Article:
Medscape launched with a pool of about 100 full-text articles, but it seemed like a lot more. This is because each specialty topic area could link to any article in the pool. We assumed correctly that in print publications, clinically relevant articles only reach a fraction of the audience that could make use of them. We used the Web's ability to access articles from many different paths to overcome this limitation. By presenting collections of articles by specialty topic area (rather than try and create a journal for each topic area), editors could select articles for audiences based on relevance and from a variety of sources. So pediatricians, for example, could have easy access to articles on urogenital or infectious diseases that they would likely have never seen in their specialty publications. The Publishers' Circle allowed us to put this cross-distribution idea on steroids. Medscape, of course, embraces this principle today, and provides editors of its specialty topic areas a robust selection of articles and features from many sources.[11]

Web design and the nascent field of what is now known as "usability" were also carefully considered. We understood that our audience would only use Medscape if it was fast -- faster than producing an answer with paper and phone-based information retrieval. And Medscape had to be easy to use: Healthcare professionals are not computer geeks. Many doctors couldn't type and found the transition to point-and-click difficult. Among the design principles used at the start and still largely followed today was that no article link featured on the homepage would be more than 1 click away from the article itself. Future research was to show that with each additional click needed to get to a desired piece of information, 50% of Web users leave the site.[12]

One critical and controversial usability principle started at the launch and followed by Medscape today is that every article was to be presented in a single, identical format, with highly structured content links to each section. The "consistent article" mandate eliminated the need for users to learn a new interface depending on the source of an article. Although the benefit may seem obvious to users, most publishers at the time insisted that their online content look like their print magazines. Most publishers avoided the Web altogether, chose CD-ROMs for their "electronic strategy," and attempted to sell image files (most commonly PDF files) of their print publications -- an expensive proposition that found few customers. Some publishers put their PDF files on the Web, resulting in a slow and clumsy experience. Medscape rejected this approach (as well as the PDF files); it was designed from the ground up to present content in a format optimized for fast Web browsing and searching on a relatively small laptop screen.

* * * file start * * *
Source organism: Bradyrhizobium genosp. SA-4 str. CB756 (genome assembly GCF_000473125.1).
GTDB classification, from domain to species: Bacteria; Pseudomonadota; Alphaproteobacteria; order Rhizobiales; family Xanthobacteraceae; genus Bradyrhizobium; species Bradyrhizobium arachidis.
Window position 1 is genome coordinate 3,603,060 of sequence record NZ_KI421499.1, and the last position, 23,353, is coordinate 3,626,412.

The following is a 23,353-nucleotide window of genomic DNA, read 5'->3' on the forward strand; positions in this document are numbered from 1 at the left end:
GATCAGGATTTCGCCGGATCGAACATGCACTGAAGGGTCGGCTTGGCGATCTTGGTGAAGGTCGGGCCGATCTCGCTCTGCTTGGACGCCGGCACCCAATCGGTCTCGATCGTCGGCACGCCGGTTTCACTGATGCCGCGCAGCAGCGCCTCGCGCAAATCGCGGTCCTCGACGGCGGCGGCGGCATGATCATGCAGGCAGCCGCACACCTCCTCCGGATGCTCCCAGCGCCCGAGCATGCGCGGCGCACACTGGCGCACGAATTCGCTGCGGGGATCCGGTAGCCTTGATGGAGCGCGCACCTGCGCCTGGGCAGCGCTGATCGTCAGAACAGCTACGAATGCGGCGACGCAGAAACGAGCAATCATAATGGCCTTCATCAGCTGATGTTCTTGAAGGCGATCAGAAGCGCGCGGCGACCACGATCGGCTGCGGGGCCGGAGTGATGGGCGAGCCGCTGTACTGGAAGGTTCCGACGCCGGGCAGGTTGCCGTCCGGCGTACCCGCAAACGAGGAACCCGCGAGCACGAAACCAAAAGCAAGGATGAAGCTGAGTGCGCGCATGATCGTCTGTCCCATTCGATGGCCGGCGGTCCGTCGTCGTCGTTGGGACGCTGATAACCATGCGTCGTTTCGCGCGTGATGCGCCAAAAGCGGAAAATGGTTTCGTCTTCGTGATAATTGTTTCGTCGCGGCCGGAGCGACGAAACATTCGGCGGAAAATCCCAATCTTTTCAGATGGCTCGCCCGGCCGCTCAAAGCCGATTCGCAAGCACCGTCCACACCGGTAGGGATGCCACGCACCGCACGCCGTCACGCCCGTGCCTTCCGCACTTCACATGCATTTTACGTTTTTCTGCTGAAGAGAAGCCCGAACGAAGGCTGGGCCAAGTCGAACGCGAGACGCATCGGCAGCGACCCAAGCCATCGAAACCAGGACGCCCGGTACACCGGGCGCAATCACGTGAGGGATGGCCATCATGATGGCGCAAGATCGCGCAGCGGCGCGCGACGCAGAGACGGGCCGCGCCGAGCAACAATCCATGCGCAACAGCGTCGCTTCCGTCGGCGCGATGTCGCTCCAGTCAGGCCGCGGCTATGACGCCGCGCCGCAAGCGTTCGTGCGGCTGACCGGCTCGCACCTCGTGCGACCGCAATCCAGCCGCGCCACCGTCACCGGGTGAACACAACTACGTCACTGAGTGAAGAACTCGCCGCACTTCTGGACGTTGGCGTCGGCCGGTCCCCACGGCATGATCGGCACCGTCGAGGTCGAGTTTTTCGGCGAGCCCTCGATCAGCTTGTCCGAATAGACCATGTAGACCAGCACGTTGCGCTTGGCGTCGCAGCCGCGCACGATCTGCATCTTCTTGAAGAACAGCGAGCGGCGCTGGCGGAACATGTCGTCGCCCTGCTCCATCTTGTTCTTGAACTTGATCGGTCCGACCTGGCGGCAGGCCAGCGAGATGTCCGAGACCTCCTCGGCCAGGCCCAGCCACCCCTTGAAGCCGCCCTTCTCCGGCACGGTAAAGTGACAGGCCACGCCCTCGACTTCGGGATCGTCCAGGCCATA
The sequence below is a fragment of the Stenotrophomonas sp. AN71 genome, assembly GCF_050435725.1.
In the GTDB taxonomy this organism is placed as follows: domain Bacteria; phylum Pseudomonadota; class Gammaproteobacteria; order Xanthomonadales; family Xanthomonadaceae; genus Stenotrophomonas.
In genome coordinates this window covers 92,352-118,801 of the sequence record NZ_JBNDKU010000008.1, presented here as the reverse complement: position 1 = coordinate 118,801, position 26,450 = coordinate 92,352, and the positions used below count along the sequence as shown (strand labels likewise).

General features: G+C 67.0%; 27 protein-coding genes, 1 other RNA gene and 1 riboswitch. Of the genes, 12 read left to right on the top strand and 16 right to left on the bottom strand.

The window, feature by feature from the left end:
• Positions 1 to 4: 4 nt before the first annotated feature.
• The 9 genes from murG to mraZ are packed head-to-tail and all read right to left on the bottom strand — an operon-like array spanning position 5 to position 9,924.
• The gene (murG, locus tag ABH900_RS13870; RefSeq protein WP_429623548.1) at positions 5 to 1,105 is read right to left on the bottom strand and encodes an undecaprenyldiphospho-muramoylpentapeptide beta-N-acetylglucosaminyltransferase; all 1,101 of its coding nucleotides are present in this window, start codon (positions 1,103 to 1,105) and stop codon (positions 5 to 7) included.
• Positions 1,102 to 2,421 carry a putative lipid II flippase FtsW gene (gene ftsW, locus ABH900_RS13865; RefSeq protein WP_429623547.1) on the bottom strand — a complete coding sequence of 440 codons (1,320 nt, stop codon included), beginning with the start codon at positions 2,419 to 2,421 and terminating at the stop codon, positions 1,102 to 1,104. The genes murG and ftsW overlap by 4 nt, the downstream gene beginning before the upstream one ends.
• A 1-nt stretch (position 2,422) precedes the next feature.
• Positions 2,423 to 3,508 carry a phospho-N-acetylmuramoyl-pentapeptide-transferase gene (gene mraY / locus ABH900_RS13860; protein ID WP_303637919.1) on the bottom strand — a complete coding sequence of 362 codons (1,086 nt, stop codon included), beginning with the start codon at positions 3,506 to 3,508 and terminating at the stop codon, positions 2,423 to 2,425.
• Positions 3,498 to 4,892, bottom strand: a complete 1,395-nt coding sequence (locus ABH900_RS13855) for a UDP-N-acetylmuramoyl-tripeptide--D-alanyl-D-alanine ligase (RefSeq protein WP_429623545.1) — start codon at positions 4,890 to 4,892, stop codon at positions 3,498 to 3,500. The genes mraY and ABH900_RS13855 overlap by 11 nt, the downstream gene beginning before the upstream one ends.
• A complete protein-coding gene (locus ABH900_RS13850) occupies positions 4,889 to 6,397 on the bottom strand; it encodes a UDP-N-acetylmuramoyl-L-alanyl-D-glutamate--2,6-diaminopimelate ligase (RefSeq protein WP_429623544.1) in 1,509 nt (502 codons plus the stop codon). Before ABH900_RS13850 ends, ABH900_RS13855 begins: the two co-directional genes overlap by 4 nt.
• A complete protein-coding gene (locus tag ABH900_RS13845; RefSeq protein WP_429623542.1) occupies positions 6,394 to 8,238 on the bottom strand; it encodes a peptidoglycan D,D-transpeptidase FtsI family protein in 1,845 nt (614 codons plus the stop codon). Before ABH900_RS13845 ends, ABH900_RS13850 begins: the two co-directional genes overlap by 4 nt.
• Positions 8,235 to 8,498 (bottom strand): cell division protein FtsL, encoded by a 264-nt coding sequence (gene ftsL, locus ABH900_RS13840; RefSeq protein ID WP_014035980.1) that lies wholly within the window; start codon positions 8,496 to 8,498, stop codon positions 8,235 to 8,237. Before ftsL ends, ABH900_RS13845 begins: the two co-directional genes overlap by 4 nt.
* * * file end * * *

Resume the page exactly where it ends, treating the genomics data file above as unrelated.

We also wanted to take advantage of the Web's ability to display pictures. This desire was in conflict with our wish to keep the site fast, because compared with text, picture files are large and display slowly. Our solution: Use only graphics that contributed to clinical understanding, and present small "thumbnails" that were zoomable -- enlarged with a click of the mouse. Many Web sites fail because they are bloated with large graphic files that load slowly. Medscape was relatively snappy from the start.

To take advantage of the interactivity offered by the Web without compromising our desire for speedy loading, we developed a quiz called PicTours, in which users could click on different parts of a clinical image to make a diagnosis.

Medscape's primary target audience was and is American clinicians: a business decision made prior to launch. SCP understood the information needs of healthcare professionals and had success in interesting potential sponsors who wanted to reach them. But significantly -- and controversially -- Medscape was also designed to be open to anyone who registered. Physicians, consumers, or any combination thereof could register and have full access to the site, whether they lived in Portland, Oregon, or Prague, Czech Republic.

Our open-door strategy to get as many people interested in Medscape as possible was in contrast to POL, the leader in the field at the time whose tagline, "for physicians, by physicians," embodied a clear commitment to prevent anyone but an American MD from entering their site. POL was so determined about its "physicians-only" strategy that in its first years, it avoided the Internet and Web altogether: To access it, doctors had to install special POL software on their computers and dial into a private network to verify their identity.[13]

Just as it does today, Medscape at launch welcomed everyone interested in professional-level medical information for both commercial and philosophic reasons: We liked the idea that consumers and non-MDs could finally get the same information their doctors read. As it turned out, and in contrast to the conventional wisdom at the time, many doctors liked that, too.